China Central Television is the predominant state television broadcaster in China. Founded in 1958, it serves as one of the chief propaganda arms of the Communist government. In recent years, CCTV’s English-language international news coverage has undergone large-scale expansion partly as a response to Chinese President Hu Jintao’s 2007 call for further development of “soft power”.
Plans to introduce police vans equipped with five cameras filming inside and outside the vehicle have raised concerns about privacy.Wednesday, 19 December, 2012, 3:20am 1 comment
A full-page advert from the manufacturers of formula milk states we should "Help Mothers Make the Right Choice" (November 23) by allowing formula companies to continue promoting their products in Hong Kong.5 Dec 2012 - 3:10am 2 comments
A controversial state television programme promoting sexual education for children as young as kindergarten age has spurred a heated debate about how far mainlanders should go to shed their shyness about sex.25 Nov 2012 - 3:58am 3 comments
China’s main state broadcaster has raised a record 15.88 billion yuan (US$2.5 billion) from selling prime-time advertising spots for next year, state media said on Monday.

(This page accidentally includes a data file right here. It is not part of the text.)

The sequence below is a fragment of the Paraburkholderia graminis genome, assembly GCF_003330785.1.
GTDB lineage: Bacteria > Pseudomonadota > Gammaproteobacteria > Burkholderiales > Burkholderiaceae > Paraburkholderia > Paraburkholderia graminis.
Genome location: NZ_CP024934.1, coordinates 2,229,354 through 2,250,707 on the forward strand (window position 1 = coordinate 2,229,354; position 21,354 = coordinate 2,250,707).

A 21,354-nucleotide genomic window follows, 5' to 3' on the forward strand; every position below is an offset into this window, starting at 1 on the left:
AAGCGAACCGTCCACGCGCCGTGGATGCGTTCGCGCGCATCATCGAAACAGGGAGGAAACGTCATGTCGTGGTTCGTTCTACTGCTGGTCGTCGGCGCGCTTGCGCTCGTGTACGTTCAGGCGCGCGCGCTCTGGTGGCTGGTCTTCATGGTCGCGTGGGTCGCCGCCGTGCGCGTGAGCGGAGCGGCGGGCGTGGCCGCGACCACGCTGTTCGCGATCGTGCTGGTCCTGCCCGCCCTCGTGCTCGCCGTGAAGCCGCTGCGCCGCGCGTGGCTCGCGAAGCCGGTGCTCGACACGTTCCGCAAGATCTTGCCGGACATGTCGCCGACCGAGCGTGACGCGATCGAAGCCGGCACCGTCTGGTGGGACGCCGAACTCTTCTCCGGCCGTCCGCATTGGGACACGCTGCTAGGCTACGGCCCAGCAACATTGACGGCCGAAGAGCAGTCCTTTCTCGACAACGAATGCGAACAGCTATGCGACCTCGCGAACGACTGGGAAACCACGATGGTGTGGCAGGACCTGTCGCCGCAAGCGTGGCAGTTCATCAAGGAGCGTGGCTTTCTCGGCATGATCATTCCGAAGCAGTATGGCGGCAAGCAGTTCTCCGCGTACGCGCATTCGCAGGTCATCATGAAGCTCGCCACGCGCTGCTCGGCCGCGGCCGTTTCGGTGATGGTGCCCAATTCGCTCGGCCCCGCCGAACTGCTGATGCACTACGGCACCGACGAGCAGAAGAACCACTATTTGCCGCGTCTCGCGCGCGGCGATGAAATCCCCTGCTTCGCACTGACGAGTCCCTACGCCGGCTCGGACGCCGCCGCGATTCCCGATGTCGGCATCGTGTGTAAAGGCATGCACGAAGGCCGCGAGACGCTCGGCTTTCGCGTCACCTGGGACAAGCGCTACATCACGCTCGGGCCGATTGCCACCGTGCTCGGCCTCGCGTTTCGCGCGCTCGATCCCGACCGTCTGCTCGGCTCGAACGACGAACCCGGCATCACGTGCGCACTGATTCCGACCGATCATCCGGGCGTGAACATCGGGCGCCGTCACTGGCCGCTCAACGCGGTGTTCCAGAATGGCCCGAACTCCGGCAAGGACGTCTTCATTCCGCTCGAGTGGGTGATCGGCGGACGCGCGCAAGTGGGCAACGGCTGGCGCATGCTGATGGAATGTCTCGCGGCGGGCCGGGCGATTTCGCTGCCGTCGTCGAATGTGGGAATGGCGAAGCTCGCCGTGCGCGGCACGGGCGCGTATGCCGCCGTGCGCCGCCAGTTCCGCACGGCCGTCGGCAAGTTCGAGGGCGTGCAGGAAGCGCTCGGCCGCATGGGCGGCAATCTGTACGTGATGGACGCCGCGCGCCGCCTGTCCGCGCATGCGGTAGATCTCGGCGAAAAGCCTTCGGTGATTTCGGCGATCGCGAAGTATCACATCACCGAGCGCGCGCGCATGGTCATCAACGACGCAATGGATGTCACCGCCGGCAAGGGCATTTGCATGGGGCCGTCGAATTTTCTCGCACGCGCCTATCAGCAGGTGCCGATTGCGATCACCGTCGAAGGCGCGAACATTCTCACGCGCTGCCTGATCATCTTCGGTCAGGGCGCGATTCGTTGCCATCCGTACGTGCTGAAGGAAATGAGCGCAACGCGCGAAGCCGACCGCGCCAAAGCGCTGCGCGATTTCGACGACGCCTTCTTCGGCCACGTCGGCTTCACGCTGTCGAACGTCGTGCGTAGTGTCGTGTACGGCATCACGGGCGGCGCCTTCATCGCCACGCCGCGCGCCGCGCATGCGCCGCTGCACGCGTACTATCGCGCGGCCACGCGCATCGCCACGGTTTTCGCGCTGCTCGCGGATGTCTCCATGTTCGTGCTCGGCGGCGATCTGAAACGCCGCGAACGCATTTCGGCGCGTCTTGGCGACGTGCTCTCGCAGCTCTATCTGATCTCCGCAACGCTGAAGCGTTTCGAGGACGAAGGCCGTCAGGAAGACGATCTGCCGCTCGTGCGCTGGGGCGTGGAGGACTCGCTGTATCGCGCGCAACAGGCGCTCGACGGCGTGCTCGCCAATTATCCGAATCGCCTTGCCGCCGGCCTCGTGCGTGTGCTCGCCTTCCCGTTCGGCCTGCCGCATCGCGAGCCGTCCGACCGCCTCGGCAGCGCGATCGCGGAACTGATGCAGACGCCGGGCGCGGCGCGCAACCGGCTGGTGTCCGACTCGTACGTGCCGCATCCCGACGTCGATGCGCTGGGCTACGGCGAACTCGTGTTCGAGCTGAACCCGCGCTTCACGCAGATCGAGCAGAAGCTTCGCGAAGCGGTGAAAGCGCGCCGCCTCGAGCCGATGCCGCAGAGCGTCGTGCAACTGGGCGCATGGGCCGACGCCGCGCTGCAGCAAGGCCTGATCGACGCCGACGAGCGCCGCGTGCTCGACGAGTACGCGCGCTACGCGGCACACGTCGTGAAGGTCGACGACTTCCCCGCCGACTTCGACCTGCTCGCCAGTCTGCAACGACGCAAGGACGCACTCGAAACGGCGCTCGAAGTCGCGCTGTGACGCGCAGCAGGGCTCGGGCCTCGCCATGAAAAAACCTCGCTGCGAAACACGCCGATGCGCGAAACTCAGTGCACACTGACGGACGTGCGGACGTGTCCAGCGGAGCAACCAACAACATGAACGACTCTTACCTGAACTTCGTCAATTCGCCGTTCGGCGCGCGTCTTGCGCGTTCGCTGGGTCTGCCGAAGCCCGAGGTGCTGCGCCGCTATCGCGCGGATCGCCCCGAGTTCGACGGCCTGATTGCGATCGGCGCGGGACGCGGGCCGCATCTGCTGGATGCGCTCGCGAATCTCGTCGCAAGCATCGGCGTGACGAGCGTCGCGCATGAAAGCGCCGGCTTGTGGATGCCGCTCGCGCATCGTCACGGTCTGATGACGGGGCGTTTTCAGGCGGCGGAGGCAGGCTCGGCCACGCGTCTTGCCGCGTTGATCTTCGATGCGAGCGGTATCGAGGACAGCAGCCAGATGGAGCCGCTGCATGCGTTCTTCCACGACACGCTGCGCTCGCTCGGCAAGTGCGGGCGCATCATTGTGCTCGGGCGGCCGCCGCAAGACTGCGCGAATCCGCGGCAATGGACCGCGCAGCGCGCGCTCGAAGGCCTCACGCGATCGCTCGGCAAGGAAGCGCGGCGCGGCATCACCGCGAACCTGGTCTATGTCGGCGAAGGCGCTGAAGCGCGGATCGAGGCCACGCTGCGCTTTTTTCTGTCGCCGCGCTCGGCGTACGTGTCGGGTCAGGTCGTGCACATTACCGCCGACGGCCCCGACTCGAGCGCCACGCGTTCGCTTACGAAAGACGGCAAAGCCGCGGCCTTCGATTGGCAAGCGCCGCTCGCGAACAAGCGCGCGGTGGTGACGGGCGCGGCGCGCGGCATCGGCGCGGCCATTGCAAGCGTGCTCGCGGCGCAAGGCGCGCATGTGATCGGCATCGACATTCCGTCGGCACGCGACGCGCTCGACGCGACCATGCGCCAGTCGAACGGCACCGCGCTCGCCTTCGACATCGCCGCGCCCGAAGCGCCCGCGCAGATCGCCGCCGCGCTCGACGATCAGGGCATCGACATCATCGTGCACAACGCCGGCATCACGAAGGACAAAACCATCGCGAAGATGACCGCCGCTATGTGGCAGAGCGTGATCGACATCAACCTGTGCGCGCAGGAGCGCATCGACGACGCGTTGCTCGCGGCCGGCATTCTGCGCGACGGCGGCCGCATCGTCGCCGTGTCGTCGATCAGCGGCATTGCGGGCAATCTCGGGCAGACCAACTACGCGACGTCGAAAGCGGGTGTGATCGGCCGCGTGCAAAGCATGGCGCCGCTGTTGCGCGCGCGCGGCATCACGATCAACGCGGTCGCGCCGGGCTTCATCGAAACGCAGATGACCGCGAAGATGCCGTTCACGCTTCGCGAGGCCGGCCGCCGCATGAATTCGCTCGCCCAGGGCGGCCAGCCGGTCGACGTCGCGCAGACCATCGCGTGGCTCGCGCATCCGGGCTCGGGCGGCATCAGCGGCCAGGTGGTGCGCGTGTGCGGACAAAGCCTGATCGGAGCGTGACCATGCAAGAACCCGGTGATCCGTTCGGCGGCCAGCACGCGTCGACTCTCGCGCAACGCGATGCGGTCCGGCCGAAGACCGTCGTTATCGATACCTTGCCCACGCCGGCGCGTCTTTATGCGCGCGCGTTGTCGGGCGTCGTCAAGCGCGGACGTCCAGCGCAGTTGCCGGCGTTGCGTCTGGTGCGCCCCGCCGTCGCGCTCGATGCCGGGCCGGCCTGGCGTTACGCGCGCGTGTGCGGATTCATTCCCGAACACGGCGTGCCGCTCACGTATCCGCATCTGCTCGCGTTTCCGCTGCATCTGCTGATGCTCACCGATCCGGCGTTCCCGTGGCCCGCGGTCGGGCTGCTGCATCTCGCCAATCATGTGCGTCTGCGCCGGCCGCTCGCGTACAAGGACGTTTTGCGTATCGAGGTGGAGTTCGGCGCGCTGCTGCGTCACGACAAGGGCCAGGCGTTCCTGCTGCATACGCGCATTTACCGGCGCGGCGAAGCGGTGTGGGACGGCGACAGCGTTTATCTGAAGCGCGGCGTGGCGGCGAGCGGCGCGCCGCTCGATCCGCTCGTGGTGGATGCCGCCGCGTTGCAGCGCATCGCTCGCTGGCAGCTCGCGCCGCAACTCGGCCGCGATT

Revenue from the closely-watched auction by China Central Television (CCTV) grew more than 11 per cent from a similar auction for this year, the Global Times newspaper reported.19 Nov 2012 - 6:36pm
In the most populous country on the planet, a nation where information is heavily controlled, there is perhaps nothing more powerful (or scary) than a state-controlled television network with a near-monopoly on the airwaves and the spread of news and discourse.3 Dec 2012 - 6:39pm
The headquarters of CCTV America in Washington sits just 10 blocks from the White House. By the time the identity of the next resident of 1600 Pennsylvania Avenue is known later this week, China will have opened a new front in what it sees as a war to wrest control of the global news agenda from Western-dominated media giants such as CNN and the BBC.4 Nov 2012 - 3:07pm 3 comments
At long last we see there is movement in the longest outstanding disciplinary case of the Hong Kong Institute of Certified Public Accountants, featuring Hong Kong Hospital Authority chairman Anthony Wu Ting-yuk. The case has been outstanding since December 2009, but the institute will hold its first hearing into the case tomorrow.1 Nov 2012 - 4:48am
When Mo Yan was awarded the Nobel Prize for literature on Thursday, China Central Television broke into its usually well choreographed main 7pm news bulletin to report the announcement.13 Oct 2012 - 5:27am
Widespread criticism of patriotic violence has given ideological extremists a small bump in popularity28 Sep 2012 - 8:42am
The televised dressing down of state oil giant Sinopec for repeated regulatory violations has helped throw back the curtain on the lopsided battle between the mainland's powerful state-run enterprises and its weak environmental watchdogs.28 Sep 2012 - 4:15am